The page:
On Trust

I just made my first real, serious edit to Wikipedia. I’d been reading about Yu Gwan-sun the other day, so I couldn’t help but notice something interesting mentioned in he book I’m reading now, Donald Clark’s history of foreigners in Korea from 1900-1950. In passing, Jeanette Walter is mentioned, and if that doesn’t mean much to you, that’s not surprise.

But if you do know who Yu Gwan-sun is, then you will realize the significance of the woman’s testimony: Walter was one of the missionaries working at Ewha University who (reportedly) pressured the Japanese into giving back Yu’s body, and certainly saw the condition it was in.

And what she says conflicts with Wikipedia. Until just now, Wikipedia reported that Yu’s body had been cut into pieces. But Walter insists this wasn’t the case. She reports, in fact, that when the body was returned, it was in one piece:

Jeanette Walter's account of Yu's death
Click the passage to see the source.

I don’t know if the mutilation of Yu’s body entered the story within the film, or the news reports, or by some other means, but it seems clearly to have been added later. I’ve edited the Wikipedia entry to reflect Walter’s testimony, but I’m curious about how long it will take before the page is edited back. (Or, how long it’ll take before I get some irate hate mail from someone who objects to the change.)

For the record, I think Yu’s torture and murder in prison were awful… and also bad enough on their own, as facts, that the addition of a mutilation that did not occur–such as the chopping of her body into pieces–is unnecessary. I am curious whether “mutilated” means something else in Wikipedia, though Walter’s immediate mention of the claim of it being mutilated suggests the rumor of it being cut up is what she’s talking about… and that it was already, by 1959, commonly accepted as fact.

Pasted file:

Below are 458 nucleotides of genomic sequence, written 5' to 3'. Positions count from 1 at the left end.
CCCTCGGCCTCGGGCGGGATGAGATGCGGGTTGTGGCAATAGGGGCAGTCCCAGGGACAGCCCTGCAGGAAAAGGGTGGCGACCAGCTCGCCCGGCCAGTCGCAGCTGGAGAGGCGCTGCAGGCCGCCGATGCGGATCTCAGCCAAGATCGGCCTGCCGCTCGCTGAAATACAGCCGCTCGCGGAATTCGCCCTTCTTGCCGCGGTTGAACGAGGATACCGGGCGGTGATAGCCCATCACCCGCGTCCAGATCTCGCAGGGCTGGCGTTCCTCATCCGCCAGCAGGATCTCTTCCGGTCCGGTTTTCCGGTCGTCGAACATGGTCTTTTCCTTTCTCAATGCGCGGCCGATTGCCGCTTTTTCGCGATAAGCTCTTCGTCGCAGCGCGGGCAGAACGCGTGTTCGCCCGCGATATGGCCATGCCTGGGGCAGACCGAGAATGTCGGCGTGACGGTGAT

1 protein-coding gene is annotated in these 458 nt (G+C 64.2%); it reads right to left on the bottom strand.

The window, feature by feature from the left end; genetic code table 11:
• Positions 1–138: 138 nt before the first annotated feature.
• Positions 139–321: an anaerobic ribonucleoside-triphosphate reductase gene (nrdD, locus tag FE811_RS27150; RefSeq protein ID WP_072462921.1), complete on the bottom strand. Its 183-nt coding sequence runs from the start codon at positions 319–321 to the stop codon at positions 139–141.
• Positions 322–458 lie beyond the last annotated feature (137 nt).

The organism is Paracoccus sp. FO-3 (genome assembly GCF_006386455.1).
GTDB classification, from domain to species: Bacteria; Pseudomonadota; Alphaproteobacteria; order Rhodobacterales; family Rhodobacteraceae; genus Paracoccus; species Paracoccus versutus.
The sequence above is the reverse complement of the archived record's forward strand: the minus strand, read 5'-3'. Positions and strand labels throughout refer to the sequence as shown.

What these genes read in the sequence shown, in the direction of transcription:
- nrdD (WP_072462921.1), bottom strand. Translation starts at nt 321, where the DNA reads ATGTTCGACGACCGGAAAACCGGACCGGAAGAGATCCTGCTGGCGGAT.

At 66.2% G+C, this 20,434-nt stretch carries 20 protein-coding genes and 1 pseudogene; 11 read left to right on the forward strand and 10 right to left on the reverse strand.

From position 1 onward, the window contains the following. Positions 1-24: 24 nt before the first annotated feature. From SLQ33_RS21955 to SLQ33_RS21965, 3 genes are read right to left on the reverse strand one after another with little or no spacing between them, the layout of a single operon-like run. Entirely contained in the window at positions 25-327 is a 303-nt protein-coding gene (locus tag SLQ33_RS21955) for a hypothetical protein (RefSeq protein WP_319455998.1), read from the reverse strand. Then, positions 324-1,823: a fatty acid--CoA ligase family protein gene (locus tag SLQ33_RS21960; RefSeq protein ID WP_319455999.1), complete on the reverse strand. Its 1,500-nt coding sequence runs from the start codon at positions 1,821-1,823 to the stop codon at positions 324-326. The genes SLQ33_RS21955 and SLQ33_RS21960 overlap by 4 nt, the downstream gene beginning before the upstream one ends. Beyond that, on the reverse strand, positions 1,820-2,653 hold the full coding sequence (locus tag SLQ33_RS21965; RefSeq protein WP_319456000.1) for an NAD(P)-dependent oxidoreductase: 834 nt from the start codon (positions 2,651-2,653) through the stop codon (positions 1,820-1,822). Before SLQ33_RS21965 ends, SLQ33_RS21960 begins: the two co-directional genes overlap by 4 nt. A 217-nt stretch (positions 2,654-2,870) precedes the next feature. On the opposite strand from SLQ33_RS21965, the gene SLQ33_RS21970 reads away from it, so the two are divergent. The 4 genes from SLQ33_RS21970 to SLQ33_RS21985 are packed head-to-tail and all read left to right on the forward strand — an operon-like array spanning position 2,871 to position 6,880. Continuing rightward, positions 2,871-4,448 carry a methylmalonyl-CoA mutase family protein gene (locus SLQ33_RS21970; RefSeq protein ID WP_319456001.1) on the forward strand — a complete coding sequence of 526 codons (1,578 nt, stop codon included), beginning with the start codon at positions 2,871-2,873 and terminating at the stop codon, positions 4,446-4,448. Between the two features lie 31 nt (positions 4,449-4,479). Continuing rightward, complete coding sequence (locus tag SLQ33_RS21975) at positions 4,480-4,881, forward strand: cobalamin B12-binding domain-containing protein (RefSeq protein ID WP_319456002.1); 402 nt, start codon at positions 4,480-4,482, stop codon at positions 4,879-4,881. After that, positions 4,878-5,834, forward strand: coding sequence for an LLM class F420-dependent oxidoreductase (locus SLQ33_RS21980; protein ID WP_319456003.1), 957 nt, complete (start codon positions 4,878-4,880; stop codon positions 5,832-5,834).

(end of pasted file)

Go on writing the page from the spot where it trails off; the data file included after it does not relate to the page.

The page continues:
Indeed, it makes me wonder whether people felt that the addition was necessary to stir up emotions, resistance, or whatever. It certainly sounds as if the other students at Ewha were aware of the state of the girl’s body, given their choice to change her clothing; Walter seems to imply that the mutilation was added to the story at some point later on, perhaps in the film version’s retelling. Was it deemed necessary to justify turning a little girl into a national hero? Was organizing a protest and dying for the cause of independece simply not enough, without some added humiliation and victimization? Or did the story mutate some other way? I am truly curious, though I’m not sure how I could even begin to find that out.

In any case: it’s one of those little reminders to be careful just how much you trust Wikipedia to have its facts straight… especially on contentious issues.

2 thoughts on “On Trust

  1. I just went there and now it reads: The Japanese prison initially refused to release her body, but eventually and reluctantly the prison released her body to Lulu Frey and Jeannette Walter, principals of Ewha Womans School, and only after Frey and Walter threatened to expose this atrocity to the world. Her body was reported to have been cut into pieces, but in fact according to Walter, who dressed her body for funeral, this allegation was false.[3] The body was contained inside an oil crate which was supposed to be returned to Saucony Vacuum Company. The Japanese Authorities did this as a retaliation against the threat from Ehwa School.

    1. Yes, and if you check the edits history, you’ll see that the footnote [3] was added by me. I’m waiting to see how long it takes for it to be edited out by a nationalist kook.

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